Vladimir Putin swept up the remnants of Russia's free press last week when his apparatchiks unplugged Echo of Moscow and TV Rain, among the last independent radio and TV outlets respectively, for reporting the facts about his invasion of Ukraine. Following orders, the Duma, Russia's parliament, is cementing censorship in place with a new law that criminalizes spreading "false news" on Russian military operations. For western news networks covering an increasingly authoritarian regime, Putin's travesties present a golden opportunity to hire real Russian journalists who can bring the facts to audiences in their homeland as well as abroad.
To describe Putin’s return to Soviet era propaganda and censorship as a bullet between the eyes of Russia’s independent news media isn’t an exaggeration. It’s also not a metaphor. To be sure, the Duma is adding a new legal veneer to justify arresting reporters who fail to toe the Kremlin’s official line. But if they make poor word choices, their risks go well beyond doing hard time in the gulag. In fact, reporters including some at Echo and TV Rain are fleeing the country. Forty-two Russian journalists have been killed since Putin took power in 2000. Twenty-six of them were murdered.
Shuttering the last independent news outlets and criminalizing factual reporting, of course, are only one front in Putin’s offensive against the troublesome truths about Ukraine. As his army invaded last week, the Russian Supreme Court did its part, throwing out the appeal from Memorial , a human rights group that has documented the victims of Soviet repression for decades. Memorial sought to overturn its shutdown as a “foreign agent.” Echoing Putin’s anti-Nazi rationale for his invasion, the Kremlin’s case against Memorial claimed it “rehabilitates Nazis” creating “a false image of the USSR” and Russia as a terrorist state.
As Putin’s blitzkrieg becomes his quagmire, the crackdown targeting Russian journalists, public access to international news, and even archival researchers will only get worse. Witness events last week. The Kremlin has blocked Facebook and Twitter as well as stepped up policing the Web. Putin’s propagandists also are hyping the scripts for their sock puppets on Russian state TV. Pointing the way for Tucker Carlson, their talking heads are breathlessly bannering Putin’s lies, including his nuclear threats, NATO’s menace, and the army’s success in demilitarizing as well as de-Nazifying the genocidal Ukrainians next door.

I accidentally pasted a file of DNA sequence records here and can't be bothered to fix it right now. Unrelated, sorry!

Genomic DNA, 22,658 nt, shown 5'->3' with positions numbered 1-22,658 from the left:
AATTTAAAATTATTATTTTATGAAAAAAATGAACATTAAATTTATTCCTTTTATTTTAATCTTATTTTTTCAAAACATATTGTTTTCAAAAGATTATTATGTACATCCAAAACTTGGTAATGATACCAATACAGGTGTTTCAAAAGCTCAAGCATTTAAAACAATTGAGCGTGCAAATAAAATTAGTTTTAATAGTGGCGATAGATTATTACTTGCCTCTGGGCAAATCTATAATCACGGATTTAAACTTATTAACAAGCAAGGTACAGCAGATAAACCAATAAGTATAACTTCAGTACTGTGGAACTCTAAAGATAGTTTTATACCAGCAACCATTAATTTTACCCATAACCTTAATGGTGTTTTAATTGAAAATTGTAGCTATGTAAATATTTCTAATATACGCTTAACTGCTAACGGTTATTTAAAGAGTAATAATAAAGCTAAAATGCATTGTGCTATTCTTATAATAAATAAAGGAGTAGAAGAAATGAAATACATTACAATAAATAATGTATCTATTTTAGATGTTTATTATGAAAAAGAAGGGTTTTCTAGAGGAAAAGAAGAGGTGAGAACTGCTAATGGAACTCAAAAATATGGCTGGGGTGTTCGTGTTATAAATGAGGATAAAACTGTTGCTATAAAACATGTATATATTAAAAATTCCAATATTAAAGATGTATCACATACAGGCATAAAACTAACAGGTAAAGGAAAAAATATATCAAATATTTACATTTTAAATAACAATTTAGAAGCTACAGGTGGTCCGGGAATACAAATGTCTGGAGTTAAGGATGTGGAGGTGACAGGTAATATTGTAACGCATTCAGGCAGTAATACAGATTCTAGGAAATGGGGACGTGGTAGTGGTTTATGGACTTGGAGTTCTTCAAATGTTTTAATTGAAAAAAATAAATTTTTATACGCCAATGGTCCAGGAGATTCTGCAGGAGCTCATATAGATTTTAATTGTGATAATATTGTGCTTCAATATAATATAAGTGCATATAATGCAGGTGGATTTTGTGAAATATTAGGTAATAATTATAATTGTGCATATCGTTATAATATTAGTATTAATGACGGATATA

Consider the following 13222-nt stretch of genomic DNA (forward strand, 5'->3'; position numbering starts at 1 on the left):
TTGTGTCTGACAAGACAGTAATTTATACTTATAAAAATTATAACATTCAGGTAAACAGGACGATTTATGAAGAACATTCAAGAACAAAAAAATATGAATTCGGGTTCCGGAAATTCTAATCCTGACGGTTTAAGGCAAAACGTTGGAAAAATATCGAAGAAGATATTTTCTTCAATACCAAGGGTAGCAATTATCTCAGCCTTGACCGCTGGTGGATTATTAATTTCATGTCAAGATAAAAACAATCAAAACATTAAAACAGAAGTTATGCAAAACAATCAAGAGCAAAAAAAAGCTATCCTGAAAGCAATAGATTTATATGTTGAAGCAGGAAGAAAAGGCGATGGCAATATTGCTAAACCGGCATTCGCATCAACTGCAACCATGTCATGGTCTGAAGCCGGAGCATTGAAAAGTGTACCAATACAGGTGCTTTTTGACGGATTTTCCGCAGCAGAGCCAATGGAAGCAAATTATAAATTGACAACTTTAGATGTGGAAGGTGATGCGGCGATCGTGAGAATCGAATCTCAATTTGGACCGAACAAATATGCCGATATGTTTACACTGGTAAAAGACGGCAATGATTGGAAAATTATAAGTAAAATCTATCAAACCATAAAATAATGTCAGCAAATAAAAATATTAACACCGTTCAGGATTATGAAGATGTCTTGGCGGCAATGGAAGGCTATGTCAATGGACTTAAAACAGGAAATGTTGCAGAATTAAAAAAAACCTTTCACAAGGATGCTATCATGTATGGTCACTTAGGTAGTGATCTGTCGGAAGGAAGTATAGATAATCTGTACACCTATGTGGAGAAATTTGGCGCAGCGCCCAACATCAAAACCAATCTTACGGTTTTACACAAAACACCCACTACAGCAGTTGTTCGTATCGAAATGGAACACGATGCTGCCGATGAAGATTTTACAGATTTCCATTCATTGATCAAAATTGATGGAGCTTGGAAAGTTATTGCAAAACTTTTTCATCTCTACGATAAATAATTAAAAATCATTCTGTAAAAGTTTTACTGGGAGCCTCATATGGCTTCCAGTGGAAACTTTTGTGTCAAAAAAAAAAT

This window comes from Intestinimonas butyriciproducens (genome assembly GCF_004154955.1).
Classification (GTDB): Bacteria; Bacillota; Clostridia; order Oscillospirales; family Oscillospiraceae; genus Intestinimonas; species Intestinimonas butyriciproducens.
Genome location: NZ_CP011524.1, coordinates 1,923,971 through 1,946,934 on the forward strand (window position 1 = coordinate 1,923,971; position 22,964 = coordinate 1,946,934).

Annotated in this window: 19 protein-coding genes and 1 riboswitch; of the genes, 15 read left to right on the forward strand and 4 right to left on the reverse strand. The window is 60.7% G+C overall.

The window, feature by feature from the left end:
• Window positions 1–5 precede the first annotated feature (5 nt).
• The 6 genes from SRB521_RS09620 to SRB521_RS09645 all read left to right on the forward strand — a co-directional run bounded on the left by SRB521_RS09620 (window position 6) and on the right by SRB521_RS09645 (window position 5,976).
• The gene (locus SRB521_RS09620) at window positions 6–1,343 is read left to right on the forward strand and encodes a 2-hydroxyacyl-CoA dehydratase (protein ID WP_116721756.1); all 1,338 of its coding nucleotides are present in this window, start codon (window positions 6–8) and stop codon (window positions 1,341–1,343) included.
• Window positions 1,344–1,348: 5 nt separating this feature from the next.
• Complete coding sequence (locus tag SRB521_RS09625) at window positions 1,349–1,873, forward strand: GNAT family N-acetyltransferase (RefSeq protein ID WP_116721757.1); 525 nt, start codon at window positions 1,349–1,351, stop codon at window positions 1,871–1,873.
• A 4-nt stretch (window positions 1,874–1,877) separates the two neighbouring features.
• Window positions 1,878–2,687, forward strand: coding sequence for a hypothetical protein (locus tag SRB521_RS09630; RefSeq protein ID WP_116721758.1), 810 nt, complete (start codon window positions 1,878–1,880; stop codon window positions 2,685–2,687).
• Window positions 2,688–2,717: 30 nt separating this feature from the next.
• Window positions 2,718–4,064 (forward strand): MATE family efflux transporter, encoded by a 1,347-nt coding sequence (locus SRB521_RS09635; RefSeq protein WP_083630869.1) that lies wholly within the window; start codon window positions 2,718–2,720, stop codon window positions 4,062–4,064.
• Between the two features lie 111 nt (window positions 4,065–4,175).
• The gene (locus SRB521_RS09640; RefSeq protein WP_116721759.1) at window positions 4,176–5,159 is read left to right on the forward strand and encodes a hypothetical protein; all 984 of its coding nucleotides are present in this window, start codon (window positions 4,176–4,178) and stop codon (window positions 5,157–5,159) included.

Many Russians know better. For example, thousands are responding to the Kremlin’s call to rally behind its maximum leader by demonstrating against the war or beating feet out of the country. Those rushing for tickets on departing flights and trains as well as sitting in traffic jams at the border include the best and brightest. Economic sanctions that are gutting their current lifestyles and hopes for the future are impelling the exodus, as are fears of conscription and martial law. Censorship or not, the fleeing Russians testify that at home the popular perception of events isn’t breaking Putin’s way.
The departures also are evidence of something else: a growing Russian audience for the facts and truths that Putin’s censorship czars are trying to deny. Ask BBC, Voice of America and Radio Free Europe/Radio Liberty . Blocked from disseminating news in Russia, all three news organizations are reaching audiences via apps that circumvent the Kremlin’s blackouts or thwart its surveillance by enabling anonymous Web browsing. VOA reports traffic at its Russian language web site has risen from 40,000 to 250,000 visits per day, with 20 percent coming through virtual private networks. VPNs have poked major holes in Beijing’s Great Firewall. One measure of Radio Free Europe/Radio Liberty’s success: worldwide sharing of Russian language stories from independent news outlets reportedly is outstripping sharing from state-run media.
When it comes to international reactions to Putin’s media crackdown, American news networks that are now limiting or shutting down operations in Russia need to hit the brakes. For one thing, BBC, VOA and RFE are showing them how to continue disseminating the news to Russian audiences within as well as outside the country. If they’re not following suit, they should be. More important, however, Russian journalism’s diaspora thanks to Putin’s repression presents an opportunity to make their news gathering better: hire the journalists who have left Russia and include them as part of the networks’ news gathering teams.
The benefits of their experience and expertise are obvious. The work of Russian reporters, editors, and producers would enrich the networks’ English language products on air, online, and in print. To be sure, expatriate reporters can’t easily tap information from their Russian sources in person. But encrypted messaging platforms, meetings abroad, and other information sharing techniques are news gathering tools that can supplement old-fashioned shoe leather and face-to-face contacts. And it’s fair to assume that after 20 years under Putin’s regime, Russian journalists have more than a few things to teach as well.
For the C-suites atop the broadcast and cable news networks, hiring émigré reporters or serving Russian language audiences undoubtedly don’t rank high as a necessary costs or a potential revenue stream. But with Putin’s aggression and its aftermath darkening the horizon, strengthening news gathering and reporting that can help inform Russians as well as Americans is more than a bottom-line concern. As witnessed by Putin’s repression of independent media in Russia, reporting that presents the facts matters to him. Strengthening journalism’s power to do just that should matter no less to the people who own the news.
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